The Hatters' Herald

Students bark at admin over K-9 search

Police+K-9+officers%2C+administrators+and+safety+advocates+conducted+a+drug+search+of+cars+in+the+student+parking+lot+on+Feb.+5+during+a+lockdown+drill.
Police K-9 officers, administrators and safety advocates conducted a drug search of cars in the student parking lot on Feb. 5 during a lockdown drill.

Police K-9 officers, administrators and safety advocates conducted a drug search of cars in the student parking lot on Feb. 5 during a lockdown drill.

File Photo

File Photo

Police K-9 officers, administrators and safety advocates conducted a drug search of cars in the student parking lot on Feb. 5 during a lockdown drill.

Taylor Hay

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Principal Dan Donovan recently worked alongside the city police, K-9’s and the school’s safety advocates to conduct a drug search within the school, and for the first time in DHS history, the student parking lot.

Although many students reacted to the surprise lockdown and K-9 search with apprehension and anger, Donovan assured that his intention was “not to get students arrested.” Instead, his primary motivation was to encourage students to leave their paraphernalia at home. “As soon as [someone] drives onto school property, I reserve the right to search their car,” Donovan said.

Donovan would not release information about how many vehicles were searched, what was found, and how many students, if any, were disciplined or how they were disciplined. The search was conducted Feb. 5.

According to the Constitutional Administration of Connecticut, “State law gives individuals slightly greater protection than federal law from warrantless searches of cars by prohibiting police from searching cars that they impound without a warrant. The Connecticut Supreme Court held that the state constitution, article first, § 7, prohibits warrantless searches of impounded cars even when the searches are supported by probable cause.” Many students have been citing this information as a way to accuse Donovan of breaking the law, or going against their Fourth Amendment rights.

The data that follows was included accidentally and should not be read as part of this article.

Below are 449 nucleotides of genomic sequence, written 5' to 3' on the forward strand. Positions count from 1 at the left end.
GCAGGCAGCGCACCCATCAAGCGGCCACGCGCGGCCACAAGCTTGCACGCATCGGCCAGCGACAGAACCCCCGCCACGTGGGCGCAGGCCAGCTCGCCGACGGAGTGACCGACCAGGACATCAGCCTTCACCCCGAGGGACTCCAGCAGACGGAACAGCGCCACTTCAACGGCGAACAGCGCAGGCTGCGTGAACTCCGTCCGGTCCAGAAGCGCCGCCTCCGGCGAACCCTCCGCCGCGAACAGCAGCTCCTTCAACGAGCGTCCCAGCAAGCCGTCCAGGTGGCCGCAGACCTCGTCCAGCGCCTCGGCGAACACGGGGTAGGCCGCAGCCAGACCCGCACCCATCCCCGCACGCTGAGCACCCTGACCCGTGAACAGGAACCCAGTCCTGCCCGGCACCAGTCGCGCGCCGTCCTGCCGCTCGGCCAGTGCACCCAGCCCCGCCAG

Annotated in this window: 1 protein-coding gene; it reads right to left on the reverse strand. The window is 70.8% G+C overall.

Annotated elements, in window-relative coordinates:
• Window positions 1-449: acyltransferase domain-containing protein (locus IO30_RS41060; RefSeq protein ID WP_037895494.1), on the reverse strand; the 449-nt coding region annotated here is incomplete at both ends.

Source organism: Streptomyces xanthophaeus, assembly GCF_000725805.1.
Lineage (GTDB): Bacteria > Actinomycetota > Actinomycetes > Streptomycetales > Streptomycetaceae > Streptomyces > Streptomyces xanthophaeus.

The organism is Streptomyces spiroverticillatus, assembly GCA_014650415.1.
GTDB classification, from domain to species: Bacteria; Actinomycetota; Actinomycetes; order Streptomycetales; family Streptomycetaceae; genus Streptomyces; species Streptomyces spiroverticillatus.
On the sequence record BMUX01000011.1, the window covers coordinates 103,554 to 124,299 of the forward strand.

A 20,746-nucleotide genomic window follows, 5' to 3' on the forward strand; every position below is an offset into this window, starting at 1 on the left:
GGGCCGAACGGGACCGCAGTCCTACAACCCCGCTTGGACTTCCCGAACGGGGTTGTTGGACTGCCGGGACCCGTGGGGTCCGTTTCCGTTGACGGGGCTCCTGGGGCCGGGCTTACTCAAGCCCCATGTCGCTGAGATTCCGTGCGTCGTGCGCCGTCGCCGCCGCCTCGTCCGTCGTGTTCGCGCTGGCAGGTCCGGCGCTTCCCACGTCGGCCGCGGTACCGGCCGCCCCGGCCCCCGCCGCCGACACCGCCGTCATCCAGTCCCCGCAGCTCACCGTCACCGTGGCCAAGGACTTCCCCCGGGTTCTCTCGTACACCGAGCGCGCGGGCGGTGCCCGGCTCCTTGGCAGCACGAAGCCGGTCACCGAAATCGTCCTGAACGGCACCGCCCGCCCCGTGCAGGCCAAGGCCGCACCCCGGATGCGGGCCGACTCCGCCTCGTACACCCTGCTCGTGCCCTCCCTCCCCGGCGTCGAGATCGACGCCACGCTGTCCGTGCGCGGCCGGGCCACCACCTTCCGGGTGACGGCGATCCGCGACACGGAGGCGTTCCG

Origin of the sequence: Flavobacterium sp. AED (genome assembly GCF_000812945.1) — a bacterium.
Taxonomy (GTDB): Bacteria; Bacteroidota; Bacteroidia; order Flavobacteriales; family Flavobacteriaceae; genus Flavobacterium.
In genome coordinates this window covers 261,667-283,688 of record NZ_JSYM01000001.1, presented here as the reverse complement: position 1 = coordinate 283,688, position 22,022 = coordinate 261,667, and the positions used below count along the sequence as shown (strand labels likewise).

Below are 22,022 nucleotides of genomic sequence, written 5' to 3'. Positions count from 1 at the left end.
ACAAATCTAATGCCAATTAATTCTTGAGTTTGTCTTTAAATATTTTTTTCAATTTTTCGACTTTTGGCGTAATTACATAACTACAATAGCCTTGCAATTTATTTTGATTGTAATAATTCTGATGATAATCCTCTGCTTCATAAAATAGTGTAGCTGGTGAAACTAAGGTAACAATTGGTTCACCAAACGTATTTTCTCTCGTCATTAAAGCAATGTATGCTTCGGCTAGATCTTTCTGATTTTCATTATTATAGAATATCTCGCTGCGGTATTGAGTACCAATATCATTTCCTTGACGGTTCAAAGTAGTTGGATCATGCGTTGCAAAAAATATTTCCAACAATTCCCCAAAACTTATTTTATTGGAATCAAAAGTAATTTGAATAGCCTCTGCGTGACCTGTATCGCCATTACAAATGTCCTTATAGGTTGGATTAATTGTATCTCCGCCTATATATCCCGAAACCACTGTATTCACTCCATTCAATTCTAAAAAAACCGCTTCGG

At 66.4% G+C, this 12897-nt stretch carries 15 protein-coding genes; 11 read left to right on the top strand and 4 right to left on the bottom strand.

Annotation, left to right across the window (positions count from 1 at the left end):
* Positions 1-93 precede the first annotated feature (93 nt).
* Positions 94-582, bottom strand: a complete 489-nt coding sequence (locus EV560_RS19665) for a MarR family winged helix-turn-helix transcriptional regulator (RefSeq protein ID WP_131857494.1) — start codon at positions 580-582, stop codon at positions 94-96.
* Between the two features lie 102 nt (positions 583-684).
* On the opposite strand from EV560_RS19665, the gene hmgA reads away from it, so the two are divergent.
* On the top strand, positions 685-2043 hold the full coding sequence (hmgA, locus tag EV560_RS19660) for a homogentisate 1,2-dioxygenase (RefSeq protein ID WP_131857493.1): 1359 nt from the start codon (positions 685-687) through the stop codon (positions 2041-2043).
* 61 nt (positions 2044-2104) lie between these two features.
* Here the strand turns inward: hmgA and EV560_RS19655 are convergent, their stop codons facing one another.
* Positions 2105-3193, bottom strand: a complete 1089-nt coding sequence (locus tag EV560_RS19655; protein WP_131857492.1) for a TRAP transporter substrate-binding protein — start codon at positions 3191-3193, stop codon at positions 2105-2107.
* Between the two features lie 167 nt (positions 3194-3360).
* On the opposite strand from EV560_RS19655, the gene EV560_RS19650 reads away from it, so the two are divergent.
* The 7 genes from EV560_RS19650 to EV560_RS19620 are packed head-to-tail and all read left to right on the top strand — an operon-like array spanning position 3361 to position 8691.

However, Donovan explains that he has the legal authority to search any car that is “marked” by a drug-trained canine, due to the agreement that is signed when a student signs up for a parking permit.

I don’t think what I do off school grounds should influence how I am treated at school”

— Joshua Cruz, junior

“My car was searched and they didn’t find anything” said a student who wishes to remain anonymous. “I felt completely violated in the process, because I knew that there was nothing in my car. I don’t want to come to school every day feeling like I might be accused of doing drugs, especially if they bring my parents into it.”

Another student took a similar approach in critiquing the school’s administration. “I share my car with two of my older siblings. One of them might decide to smoke in the car with their friends, and then I drive it to school the following day. I honestly don’t care if there is ‘no action taken’ by administration for a smell, but my mom shouldn’t be getting called by my principal because my older brother smokes weed in the family car,” senior Jessie Pereira said. “What if he had left a ‘clip’ in the glove compartment or something like that? I can run the risk of getting suspended for drugs when I’ve never touched one in my life.”